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MIL - Bi polar - wits end - please help?

(18 Posts)
Chebs Tue 20-Oct-15 16:25:03

My MIL has a long history of mental illness, and has been diagnosed with bipolar for at least 30 years (she is 67 now.) As a family, we are finding it incredibly difficult to provide support and cope with her health in the last 5-6 months, and I was hoping that perhaps someone could offer some advice on where we can go from here.

MIL was widowed some 5 years ago. FIL kept her diagnosis and health concerns completely separate from DH and his siblings, they knew very little of the extent of their mothers mental illness which, unfortunately, has left them quite poorly prepared for her needs when FIL passed away. In the years since FIL has passed there has been a flurry of activity. She attempted suicide with medication, but was luckily found by DH who immediately took her to hospital. She stayed in a psych ward for some months before returning home and eventually was placed in a sheltered accommodation. It took some time for her to settle, and we did have another potential suicide scare when I found a note explaining ‘she would miss us all and needs to go, doesn’t belong here…’ The last 2 years (up until around March this year) have been a merry go round of good times and bad times. For example, on a good run she seems a loveable doddery 67 year old, and bad times include hearing voices, becoming paranoid, seeing things others can’t, people around her and on TV talking about her - and has also developed quite obsessive tendencies like washing her clothes every day at a specific time. We have learnt to cope with these occurrences with very little help or support from her mental health team, and found them to be quite difficult to speak to.

Fast forward to more recent events. In early 2015, she had a mini stroke and her physical health took a downward turn, which has a knock on effect to her mental health/wellness. There have been issues with diabetes control and water infections as she does not eat well (no water - only full fat coke and coffee – typical breakfast is possibly toast, lunch is crisps/snacks and very little for tea, perhaps fish and chips if the residents are all together socialising.) The warden had noticed an increase in her paranoia and she has had quite a few complaints against MIL from other tenants ranging from aggressive outbursts, to blaming neighbours for breaking into her flat and tampering with things/breaking things/stealing from her. We had also noticed that her medication was not necessarily being taken – missed meds in medipack. DH, warden, CPN and I got together to discuss what we could do to help MIL and, no thanks to her mental health team (MHT), we enlisted the help of carers to ensure she was taking her medication correctly and prompt her to eat breakfast/dinner. Home meals were attempted – this was a waste of time as she threw them all in the bin.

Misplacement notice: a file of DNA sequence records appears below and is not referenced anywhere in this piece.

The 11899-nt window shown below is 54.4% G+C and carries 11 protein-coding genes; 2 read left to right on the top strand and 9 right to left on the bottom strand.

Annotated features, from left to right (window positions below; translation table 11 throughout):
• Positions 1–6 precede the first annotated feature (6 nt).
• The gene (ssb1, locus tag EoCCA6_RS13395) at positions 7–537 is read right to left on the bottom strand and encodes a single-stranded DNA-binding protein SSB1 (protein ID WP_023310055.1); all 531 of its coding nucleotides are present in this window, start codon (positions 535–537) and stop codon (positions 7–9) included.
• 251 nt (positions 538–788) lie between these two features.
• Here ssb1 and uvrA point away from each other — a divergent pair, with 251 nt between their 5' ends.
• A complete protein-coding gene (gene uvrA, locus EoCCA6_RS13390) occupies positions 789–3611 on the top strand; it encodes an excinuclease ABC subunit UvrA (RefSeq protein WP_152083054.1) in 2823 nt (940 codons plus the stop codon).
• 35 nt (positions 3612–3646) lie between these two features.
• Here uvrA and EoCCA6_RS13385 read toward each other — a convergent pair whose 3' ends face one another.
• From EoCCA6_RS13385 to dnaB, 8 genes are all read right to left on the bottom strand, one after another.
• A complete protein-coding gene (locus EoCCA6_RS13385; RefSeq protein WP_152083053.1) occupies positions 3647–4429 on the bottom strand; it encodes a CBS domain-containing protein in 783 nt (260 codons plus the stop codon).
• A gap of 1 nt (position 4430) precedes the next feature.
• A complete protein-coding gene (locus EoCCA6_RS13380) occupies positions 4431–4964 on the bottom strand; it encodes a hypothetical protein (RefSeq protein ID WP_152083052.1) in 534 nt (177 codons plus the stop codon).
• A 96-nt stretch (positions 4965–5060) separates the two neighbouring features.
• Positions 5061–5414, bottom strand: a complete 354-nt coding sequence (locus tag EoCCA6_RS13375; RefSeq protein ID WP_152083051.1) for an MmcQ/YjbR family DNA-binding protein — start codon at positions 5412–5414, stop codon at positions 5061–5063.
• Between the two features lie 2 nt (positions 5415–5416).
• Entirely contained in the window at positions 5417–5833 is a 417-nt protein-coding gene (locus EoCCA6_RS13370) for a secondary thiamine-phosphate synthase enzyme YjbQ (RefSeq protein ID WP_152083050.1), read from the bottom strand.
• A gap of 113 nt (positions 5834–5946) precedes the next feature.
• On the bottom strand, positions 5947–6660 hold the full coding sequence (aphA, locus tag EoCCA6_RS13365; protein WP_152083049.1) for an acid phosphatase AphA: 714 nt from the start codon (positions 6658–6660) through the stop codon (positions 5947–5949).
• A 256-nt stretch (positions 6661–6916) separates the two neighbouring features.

We have limped on since March/April with no real improvement, if anything her paranoia and aggression is worse. Approximately 6 weeks ago, she had a verbal altercation with a gentleman in the laundry room (who removed her clean washing as it had finished in the cycle, and he needed to use the facilities) – called him a range of horrific names, accused him of breaking into her flat etc etc. She then called my DH and said she knew he had hired someone in a van to watch her and called him every name under the sun/wanted to die, so I drove around to check on her and managed to calm her down. Her MHT put this down to a water infection, and basically refused to take any further action other than refer her to her GP for antibiotics. The crisis team were involved through my persistence, but apparently they are mostly there for people who do not have family support/MHT support.

Since then there have been further complaints/comments from tenants to the warden, with one lady putting in a request to move citing MIL as the reason. Last week MIL initiated a very nasty verbal attack on the warden, who has known MIL for decades and normally copes fantastically with her less volatile outbursts. I saw the CCT from this and fully support the warden filing some sort of procedure with her manager with regards to MIL’s suitability for the accommodation. I ended up hand delivering the email correspondence between myself and warden over the last few months as well as her request for a behavioural assessment to the Dr’s secretary that same day. I feel like I am hitting my head off a brick wall though, as we are still no further forward in putting together some sort of action. Her anti psychotics have been increased, and she has been referred to the memory clinic. That is apparently all that the MHT will do.